Angina, or Angina Pectoris, is chest pain or discomfort that recurs.
Angina can be a symptom of coronary artery disease (CAD). This occurs when arteries that carry blood to your heart become narrowed and blocked because of atherosclerosis or a blood clot. It can also happen because of unstable plaques, poor blood flow through a narrowed heart valve, and a decreased pumping function of the heart muscle, as well as a coronary artery spasm. (Hopkins Medicine)
Angina usually occurs during physical activity or emotional stress and is generally relieved by rest. It can range from mild discomfort to severely disabling pain. Angina should not be ignored as it may indicate a heart attack. (Mayo Clinic)
Angina Symptoms and Causes
Angina symptoms include chest pain and discomfort. The chest pain or discomfort may feel like:
Pain may also be felt in the arms, neck, jaw, shoulder or back.
Other symptoms of angina include:
- Shortness of breath
The severity, duration, and type of angina can vary. New or different symptoms may signal a more dangerous form of angina (unstable angina) or a heart attack.
Any new or worsening angina symptoms need to be evaluated immediately by a healthcare provider who can determine whether you have stable or unstable angina. (Mayo Clinic)
Causes of Angina
The most common cause of angina is blockages in the arteries of your heart (coronary artery disease) due to plaque buildup. This narrowing of the coronary arteries restricts blood flow and oxygen supply to the heart muscle, resulting in chest pain or discomfort.
Other causes include:
- High Blood Pressure
Angina Diagnosis and Treatment
Nitrates cause the coronary arteries to widen, increasing blood flow through the coronary arteries. They come in several forms. One kind (nitroglycerin) is a pill you place under your tongue when you first feel pain or discomfort. It should relieve angina within 5 minutes. Long-acting nitrates, taken daily by pill or patch, help prevent angina attacks.
Beta-blockers slow the heart rate, so the heart doesn’t have to work so hard. They reduce the risk of abnormal heart rhythms and lower blood pressure.
Calcium channel blockers lower blood pressure and widen coronary arteries. They are an alternative to beta blockers for people with asthma or chronic obstructive lung disease, heart block and related conduction system abnormalities, or peripheral artery disease. Ranolazine is another drug that can improve blood flow to the heart. It can be combined with other drugs to relieve chest pain and increase exercise tolerance in people who don’t respond to other medications. (Up to Date)
Other treatments include angioplasty, coronary artery bypass surgery, and implantable cardioverter-defibrillators (ICDs). Angioplasty is a minimally invasive procedure that uses a catheter to widen narrowed or blocked coronary arteries. Coronary artery bypass surgery is more invasive and involves grafting new arteries around the blockage.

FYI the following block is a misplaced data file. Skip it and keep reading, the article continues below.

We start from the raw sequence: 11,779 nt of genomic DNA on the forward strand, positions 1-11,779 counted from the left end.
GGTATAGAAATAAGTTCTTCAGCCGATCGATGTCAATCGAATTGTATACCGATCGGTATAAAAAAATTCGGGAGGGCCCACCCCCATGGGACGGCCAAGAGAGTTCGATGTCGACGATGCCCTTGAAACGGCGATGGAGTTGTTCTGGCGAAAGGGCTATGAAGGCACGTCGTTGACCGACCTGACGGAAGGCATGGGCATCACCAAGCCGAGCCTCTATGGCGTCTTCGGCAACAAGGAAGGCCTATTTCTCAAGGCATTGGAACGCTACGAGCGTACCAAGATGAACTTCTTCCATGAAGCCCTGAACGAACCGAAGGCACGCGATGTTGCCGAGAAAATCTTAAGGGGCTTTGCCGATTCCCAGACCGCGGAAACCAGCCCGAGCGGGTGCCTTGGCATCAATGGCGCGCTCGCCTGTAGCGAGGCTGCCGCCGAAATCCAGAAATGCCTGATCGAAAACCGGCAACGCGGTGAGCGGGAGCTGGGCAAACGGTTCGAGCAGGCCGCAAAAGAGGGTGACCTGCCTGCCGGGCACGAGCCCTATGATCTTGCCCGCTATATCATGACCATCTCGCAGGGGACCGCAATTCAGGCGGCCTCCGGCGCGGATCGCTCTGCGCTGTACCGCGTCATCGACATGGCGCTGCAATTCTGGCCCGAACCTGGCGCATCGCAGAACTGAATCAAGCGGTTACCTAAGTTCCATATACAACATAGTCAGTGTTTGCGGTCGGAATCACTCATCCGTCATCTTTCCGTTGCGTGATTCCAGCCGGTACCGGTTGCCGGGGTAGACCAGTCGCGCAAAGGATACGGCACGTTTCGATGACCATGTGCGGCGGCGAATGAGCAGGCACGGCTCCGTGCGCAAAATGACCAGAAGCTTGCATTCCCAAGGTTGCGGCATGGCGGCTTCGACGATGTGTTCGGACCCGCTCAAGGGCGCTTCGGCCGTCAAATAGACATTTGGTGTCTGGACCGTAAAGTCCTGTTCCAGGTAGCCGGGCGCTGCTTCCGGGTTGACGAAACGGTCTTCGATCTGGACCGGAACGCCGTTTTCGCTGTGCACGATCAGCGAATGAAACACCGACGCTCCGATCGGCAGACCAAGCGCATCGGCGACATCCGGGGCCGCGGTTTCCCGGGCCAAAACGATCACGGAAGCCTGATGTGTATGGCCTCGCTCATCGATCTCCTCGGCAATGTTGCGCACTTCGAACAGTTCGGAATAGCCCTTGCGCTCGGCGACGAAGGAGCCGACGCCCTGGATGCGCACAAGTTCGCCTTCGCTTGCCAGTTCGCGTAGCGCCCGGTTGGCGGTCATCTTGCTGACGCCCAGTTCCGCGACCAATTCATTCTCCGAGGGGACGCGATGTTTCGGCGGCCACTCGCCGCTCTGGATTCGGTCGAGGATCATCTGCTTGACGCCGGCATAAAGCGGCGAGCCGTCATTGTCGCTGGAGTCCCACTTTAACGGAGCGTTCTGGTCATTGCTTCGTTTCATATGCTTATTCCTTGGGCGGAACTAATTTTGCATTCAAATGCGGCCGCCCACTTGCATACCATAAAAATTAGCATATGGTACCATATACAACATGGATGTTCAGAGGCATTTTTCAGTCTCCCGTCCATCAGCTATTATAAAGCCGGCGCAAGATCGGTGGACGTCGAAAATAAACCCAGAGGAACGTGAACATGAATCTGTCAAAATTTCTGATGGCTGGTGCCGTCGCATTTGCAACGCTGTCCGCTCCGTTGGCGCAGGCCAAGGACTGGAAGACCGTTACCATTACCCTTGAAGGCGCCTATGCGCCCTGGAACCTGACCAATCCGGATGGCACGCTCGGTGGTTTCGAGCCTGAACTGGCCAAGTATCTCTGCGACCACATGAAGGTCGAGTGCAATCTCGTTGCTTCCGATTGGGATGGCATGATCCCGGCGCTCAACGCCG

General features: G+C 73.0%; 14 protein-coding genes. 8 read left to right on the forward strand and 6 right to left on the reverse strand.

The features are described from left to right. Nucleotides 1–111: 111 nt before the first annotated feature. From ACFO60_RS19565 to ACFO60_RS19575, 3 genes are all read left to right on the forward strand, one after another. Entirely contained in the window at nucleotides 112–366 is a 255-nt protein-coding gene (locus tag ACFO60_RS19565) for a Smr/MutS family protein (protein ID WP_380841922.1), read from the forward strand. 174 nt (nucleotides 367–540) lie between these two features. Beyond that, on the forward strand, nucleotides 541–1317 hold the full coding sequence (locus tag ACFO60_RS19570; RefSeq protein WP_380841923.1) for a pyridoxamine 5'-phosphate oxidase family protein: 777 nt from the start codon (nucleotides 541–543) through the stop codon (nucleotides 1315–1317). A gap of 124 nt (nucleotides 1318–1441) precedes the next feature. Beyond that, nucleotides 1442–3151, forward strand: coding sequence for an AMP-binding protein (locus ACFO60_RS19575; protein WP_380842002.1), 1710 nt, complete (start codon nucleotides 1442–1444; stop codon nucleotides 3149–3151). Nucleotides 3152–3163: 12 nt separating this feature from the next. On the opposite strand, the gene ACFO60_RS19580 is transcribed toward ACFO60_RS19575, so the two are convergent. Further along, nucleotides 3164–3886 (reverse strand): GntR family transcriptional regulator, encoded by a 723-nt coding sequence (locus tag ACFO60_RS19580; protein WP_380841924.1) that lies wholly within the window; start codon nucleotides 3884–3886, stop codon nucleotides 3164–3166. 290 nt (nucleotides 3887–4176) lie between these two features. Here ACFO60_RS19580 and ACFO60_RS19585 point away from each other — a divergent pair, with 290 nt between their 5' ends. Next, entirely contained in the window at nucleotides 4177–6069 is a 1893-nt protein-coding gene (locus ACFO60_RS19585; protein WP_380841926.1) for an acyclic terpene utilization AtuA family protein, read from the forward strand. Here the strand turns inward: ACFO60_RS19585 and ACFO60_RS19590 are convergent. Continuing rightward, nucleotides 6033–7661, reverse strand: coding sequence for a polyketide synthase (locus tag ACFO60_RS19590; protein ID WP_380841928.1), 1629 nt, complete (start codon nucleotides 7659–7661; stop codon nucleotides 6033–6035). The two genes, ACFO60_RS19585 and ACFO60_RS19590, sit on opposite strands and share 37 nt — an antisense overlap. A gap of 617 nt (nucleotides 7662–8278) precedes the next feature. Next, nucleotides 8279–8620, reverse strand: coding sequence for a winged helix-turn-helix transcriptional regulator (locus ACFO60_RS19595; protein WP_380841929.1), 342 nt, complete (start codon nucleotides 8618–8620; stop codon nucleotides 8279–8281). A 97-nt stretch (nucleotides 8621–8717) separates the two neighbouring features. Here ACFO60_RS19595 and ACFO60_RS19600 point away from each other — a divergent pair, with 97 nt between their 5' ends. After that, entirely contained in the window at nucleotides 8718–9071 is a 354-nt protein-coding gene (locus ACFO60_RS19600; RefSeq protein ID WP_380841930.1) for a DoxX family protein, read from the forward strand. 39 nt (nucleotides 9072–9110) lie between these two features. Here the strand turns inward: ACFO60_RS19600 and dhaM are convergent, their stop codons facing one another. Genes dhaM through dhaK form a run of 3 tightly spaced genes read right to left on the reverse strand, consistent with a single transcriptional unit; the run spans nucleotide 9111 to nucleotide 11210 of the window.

ICDs are used in patients at risk of sudden cardiac death, such as those with advanced heart failure or ventricular arrhythmias. They are implanted under the skin of the chest and function as an artificial pacemaker to help regulate abnormal heart rhythms.
Statins are a family of drugs used to lower cholesterol. In addition to helping your body pull cholesterol out of artery-clogging plaque, they may also reduce inflammation in blood vessels and prevent plaque from breaking open and causing a heart attack.
ACE inhibitors help relax blood vessels throughout the body. This can ease the heart’s workload.
Ranolazine reduces the amount of oxygen the heart needs to do its work.
Lifestyle changes such as healthy eating, regular physical activity, and quitting smoking can help reduce risk factors for coronary artery disease and improve the overall quality of life, impacting angina symptoms. A plan for long-term success incorporating lifestyle changes is something you and your doctor will develop according to your personal health needs.
Head to the Emergency Room
Because angina can mimic the symptoms of a heart attack, emergency medical care is vitally important to minimize complications. An electrocardiogram and chest X-ray will help determine the cause of your symptoms. Blood tests may also be ordered. A cardiologist or ER doctor can quickly diagnose angina and treat you.
Our Board-Certified Emergency Physicians are standing by to provide life-saving medical care for angina sufferers. Whether you have angina or are experiencing a heart attack – we are qualified to diagnose and treat angina and heart attack.
Welcome to a higher level of care.
“Angina Pectoris.” Angina Pectoris | Johns Hopkins Medicine, 2 July 2020, https://www.hopkinsmedicine.org/health/conditions-and-diseases/angina-pectoris.
“Angina.” Mayo Clinic, Mayo Foundation for Medical Education and Research, 30 Mar. 2022, https://www.mayoclinic.org/diseases-conditions/angina/symptoms-causes/syc-20369373.
“Angina: Symptoms, Diagnosis and Treatments.” Harvard Health, https://www.health.harvard.edu/heart-health/angina-symptoms-diagnosis-and-treatments.
“Medications for Angina.” UpToDate, https://www.uptodate.com/contents/medications-for-angina-beyond-the-basics#!